In This Edition: Staying Calm Amid Market Volatility, Investment Commentary, and What Makes a Purposeful Life?
Staying Calm Amid Market Volatility
When markets get volatile, it can be tempting to change course. Each crisis, from geopolitical risks to changes in monetary policy, can feel daunting.
But rather than trying to predict what happens next, it’s critical for investors to think clearly and plan for volatility. When faced with uncertainty, remember to 1) keep things in historical perspective, 2) stay invested, and 3) consider building resilience into your portfolio as part of your long-term plan.
Keep Things in Perspective
The table below illustrates the resilience of stock market returns just 12 months after a major selloff.
Remember: it’s time in the market, not timing the market. The chart below shows how a hypothetical $100,000 investment in stocks would have been affected by missing just a few of the market’s top-performing days over a 20-year period.
The breakout of war in Eastern Europe is deeply disturbing from multiple perspectives and will have long-term humanitarian and geopolitical consequences. In the near-term, weaker European industrial production and higher commodity prices are likely to be the primary macro transmission channels. Higher commodity prices would exacerbate supply-driven inflation in the near-term. This is particularly evident in Europe where coal, electricity and natural gas prices have surged from already elevated levels.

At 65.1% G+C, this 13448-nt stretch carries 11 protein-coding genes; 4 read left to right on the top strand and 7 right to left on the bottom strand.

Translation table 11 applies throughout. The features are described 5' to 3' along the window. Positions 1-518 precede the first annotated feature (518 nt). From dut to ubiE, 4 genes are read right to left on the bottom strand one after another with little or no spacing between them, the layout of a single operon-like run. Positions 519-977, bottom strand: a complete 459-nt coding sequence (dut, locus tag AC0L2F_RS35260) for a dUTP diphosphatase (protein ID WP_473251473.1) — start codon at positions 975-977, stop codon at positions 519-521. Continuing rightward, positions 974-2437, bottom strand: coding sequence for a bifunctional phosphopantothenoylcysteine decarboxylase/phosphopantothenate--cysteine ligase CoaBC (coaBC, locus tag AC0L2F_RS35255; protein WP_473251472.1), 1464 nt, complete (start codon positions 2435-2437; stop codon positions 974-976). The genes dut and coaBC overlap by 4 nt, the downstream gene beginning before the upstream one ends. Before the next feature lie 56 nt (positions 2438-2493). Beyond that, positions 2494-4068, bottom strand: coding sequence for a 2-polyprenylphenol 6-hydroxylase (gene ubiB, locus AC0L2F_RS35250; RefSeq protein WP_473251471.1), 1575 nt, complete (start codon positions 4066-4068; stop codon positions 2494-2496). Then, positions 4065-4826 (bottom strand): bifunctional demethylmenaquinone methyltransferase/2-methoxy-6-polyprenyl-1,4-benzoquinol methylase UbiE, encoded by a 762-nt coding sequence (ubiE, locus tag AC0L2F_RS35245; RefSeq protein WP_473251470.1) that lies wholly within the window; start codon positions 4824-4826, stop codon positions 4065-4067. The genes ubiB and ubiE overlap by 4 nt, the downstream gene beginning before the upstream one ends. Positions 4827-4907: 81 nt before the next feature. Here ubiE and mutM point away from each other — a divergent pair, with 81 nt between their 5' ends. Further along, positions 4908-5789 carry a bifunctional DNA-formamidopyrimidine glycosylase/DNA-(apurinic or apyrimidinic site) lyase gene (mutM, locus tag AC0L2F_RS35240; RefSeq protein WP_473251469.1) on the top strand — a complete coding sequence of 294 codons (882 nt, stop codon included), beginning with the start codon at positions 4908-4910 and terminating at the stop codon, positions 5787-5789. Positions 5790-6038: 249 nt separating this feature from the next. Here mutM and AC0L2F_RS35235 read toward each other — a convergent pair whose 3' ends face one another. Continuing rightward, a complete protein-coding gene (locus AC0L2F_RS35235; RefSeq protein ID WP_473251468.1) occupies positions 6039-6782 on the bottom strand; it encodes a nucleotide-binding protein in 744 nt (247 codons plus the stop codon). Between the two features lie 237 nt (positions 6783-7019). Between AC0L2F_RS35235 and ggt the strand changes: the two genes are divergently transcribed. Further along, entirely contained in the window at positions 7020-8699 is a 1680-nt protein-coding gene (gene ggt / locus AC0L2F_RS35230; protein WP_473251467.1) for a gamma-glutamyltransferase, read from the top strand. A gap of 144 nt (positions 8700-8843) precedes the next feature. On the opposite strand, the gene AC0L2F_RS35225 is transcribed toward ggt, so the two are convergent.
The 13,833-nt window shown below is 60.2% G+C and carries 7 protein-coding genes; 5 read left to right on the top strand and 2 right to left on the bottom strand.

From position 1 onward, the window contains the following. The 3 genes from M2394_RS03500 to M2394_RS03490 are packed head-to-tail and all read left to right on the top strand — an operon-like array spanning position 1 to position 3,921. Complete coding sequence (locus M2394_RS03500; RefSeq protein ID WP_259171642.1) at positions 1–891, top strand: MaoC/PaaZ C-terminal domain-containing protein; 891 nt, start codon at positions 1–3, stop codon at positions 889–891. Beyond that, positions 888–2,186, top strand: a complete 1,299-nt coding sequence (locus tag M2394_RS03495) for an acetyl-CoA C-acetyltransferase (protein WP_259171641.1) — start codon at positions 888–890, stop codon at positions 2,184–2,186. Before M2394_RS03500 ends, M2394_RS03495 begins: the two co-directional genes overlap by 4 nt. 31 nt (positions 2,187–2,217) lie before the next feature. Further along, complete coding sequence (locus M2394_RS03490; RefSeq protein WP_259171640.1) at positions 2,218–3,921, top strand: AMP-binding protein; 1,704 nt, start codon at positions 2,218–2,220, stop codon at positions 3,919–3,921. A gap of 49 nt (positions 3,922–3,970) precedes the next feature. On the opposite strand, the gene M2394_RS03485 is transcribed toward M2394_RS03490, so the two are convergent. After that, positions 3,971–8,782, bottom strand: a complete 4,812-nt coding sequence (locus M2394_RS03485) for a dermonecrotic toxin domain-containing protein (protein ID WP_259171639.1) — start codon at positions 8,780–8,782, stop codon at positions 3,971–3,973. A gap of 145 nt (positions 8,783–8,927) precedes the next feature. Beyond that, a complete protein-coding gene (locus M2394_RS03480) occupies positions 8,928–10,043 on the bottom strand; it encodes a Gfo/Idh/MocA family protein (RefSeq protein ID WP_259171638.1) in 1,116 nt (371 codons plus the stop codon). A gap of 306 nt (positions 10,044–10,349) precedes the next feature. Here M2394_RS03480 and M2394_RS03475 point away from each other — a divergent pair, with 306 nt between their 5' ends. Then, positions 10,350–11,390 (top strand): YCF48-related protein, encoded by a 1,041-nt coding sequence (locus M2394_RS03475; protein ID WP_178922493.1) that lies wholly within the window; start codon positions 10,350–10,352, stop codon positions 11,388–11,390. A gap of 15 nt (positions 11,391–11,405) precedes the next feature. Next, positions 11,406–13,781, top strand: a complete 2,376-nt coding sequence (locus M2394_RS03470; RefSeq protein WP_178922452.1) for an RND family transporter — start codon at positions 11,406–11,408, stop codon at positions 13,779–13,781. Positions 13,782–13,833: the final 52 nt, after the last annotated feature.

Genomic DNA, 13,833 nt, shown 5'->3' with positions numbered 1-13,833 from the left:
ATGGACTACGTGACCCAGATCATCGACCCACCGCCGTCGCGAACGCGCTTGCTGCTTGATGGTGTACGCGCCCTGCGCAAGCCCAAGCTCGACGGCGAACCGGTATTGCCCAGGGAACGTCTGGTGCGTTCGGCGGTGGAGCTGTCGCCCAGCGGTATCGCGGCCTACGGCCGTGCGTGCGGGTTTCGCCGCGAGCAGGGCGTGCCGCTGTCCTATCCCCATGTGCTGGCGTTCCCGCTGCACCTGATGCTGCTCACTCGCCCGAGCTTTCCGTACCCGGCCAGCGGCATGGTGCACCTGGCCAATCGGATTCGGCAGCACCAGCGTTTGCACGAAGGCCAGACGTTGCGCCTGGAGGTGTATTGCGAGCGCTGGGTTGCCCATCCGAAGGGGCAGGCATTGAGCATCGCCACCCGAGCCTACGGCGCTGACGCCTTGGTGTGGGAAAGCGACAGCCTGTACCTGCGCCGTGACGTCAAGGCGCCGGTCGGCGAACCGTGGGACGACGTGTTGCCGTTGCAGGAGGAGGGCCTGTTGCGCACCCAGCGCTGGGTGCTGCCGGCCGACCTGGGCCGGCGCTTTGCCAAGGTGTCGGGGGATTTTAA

Higher energy costs will take a toll on growth – more starkly in the euro area than the U.S. given geographical proximity, deeper economic linkages and energy dependency on Russia. The relative impact may push up U.S. long-term interest rates more than euro area yields. I expect central banks to carry on with policy normalization, and I see a reduced risk of them slamming on the brakes to deal with inflation. Politically, it’s easier to blame inflation on the conflict and argue that monetary policy can do little about it, for now.
Based on these impacts, it’s prudent to further reduce both European-heavy developed market equities and growth-outlook-sensitive global financial equities to fund increases in US equities and commodities.
What Makes a Purposeful Life?
In recent additions of Wrought Insights, I’ve shared stories about finding happiness at work, how experiencing negative emotions and experiences is important to happiness, and I thought it particularly appropriate timing to share this 1977 interview with President Richard Nixon on a purposeful life. This video is 3 minutes long and is worth it. An excerpt below.
And so, while I know there are those who would totally disagree with this and say: Gee! Boy, if I could just be a millionaire that would be the most wonderful thing. If I could just not have to work everyday. I could just be out fishing or hunting or playing golf or traveling, that would be the most wonderful life in the world.
They don’t know life.
Because what makes life mean something is purpose, a goal, the battle, the struggle, even if you don’t win it!
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